Other figures are just as frightening. Hospitalizations — one of the clearest signs of the seriousness of the out break —have reached a new high at 69,000, according to the project. Deaths are at a disturbing 1,300, though that rate is almost certain to spike in recent weeks following the more recent spike in cases. And as the newest and largest wave yet engulfs the country, reports have begun to appear of hospitals being overwhelmed with patients, which is almost certainly a precursor to a spike in the case fatality rate.

By Jane Hoptner

by Jane Hoptner

It’s our horrifying new status quo, and one that experts and observers have been warning would unfold this fall for months. But the ming-boggling truth is that for the Trump administration, everything is pretty much going as planned.

Ever since the first wave in the spring, President Donald Trump has seemed increasingly drawn to the so-called (and, indeed, misleadingly named) “herd immunity” approach to the pandemic. On this approach, you reject government restrictions meant to stop people from getting the virus. What advocates of this strategy believe is that it’s best that more people get the virus, because eventually, enough people will have had it, they’ll immune, and life will return to normal.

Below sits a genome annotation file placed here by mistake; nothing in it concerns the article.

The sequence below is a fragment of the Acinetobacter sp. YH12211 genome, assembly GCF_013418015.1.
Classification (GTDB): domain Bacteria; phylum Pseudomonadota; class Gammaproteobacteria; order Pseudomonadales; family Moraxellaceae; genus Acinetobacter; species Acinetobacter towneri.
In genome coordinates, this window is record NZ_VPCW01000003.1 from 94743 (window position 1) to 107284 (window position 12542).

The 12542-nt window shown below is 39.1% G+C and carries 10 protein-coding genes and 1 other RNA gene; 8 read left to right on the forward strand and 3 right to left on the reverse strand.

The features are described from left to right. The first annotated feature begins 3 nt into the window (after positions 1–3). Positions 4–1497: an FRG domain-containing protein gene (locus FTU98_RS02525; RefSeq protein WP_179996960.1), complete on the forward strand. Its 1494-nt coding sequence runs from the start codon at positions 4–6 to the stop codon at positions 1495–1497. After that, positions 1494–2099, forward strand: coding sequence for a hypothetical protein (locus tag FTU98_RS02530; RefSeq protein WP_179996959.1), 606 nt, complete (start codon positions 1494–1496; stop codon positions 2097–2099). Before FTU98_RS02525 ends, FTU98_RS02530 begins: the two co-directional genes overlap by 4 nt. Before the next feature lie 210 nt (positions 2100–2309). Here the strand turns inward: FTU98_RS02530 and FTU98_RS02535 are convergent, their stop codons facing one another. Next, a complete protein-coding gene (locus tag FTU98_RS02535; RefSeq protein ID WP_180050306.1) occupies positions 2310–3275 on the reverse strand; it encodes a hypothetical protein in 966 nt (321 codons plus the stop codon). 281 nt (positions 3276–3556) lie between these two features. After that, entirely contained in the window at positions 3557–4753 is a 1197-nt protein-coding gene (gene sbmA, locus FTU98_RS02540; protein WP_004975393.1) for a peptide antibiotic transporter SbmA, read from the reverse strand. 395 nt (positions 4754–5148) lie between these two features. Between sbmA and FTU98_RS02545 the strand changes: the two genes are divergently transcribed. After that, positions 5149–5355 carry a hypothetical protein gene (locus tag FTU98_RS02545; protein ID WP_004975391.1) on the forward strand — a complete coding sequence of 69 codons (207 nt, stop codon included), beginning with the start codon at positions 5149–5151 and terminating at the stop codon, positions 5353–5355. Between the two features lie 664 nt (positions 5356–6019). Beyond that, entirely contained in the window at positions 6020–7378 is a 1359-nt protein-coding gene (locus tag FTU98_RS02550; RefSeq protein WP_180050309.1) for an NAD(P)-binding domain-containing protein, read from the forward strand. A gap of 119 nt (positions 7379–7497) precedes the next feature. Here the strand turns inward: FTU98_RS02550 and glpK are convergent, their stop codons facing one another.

Click the link to read the rest.

This piece by Ed Yong at The Atlantic is a must read: ‘No One Is Listening to Us.’ More people than ever are hospitalized with COVID-19. Health-care workers can’t go on like this.

In the months since March, many Americans have habituated to the horrors of the pandemic. They process the election’s ramifications. They plan for the holidays. But health-care workers do not have the luxury of looking away: They’re facing a third pandemic surge that is bigger and broader than the previous two. In the U.S., states now report more people in the hospital with COVID-19 than at any other point this year—and 40 percent more than just two weeks ago.

Emergency rooms are starting to fill again with COVID-19 patients. Utah, where Nathan Hatton is a pulmonary specialist at the University of Utah Hospital, is currently reporting 2,500 confirmed cases a day, roughly four times its summer peak. Hatton says that his intensive-care unit is housing twice as many patients as it normally does. His shifts usually last 12 to 24 hours, but can stretch to 36. “There are times I’ll come in in the morning, see patients, work that night, work all the next day, and then go home,” he told me. I asked him how many such shifts he has had to do. “Too many,” he said.

Grey-Kitty-CM-Cooper

Grey Kitty, by C.M. Cooper

Hospitals have put their pandemic plans into action, adding more beds and creating makeshift COVID-19 wards. But in the hardest-hit areas, there are simply not enough doctors, nurses, and other specialists to staff those beds. Some health-care workers told me that COVID-19 patients are the sickest people they’ve ever cared for: They require twice as much attention as a typical intensive-care-unit patient, for three times the normal length of stay. “It was doable over the summer, but now it’s just too much,” says Whitney Neville, a nurse based in Iowa. “Last Monday we had 25 patients waiting in the emergency department. They had been admitted but there was no one to take care of them.” I asked her how much slack the system has left. “There is none,” she said.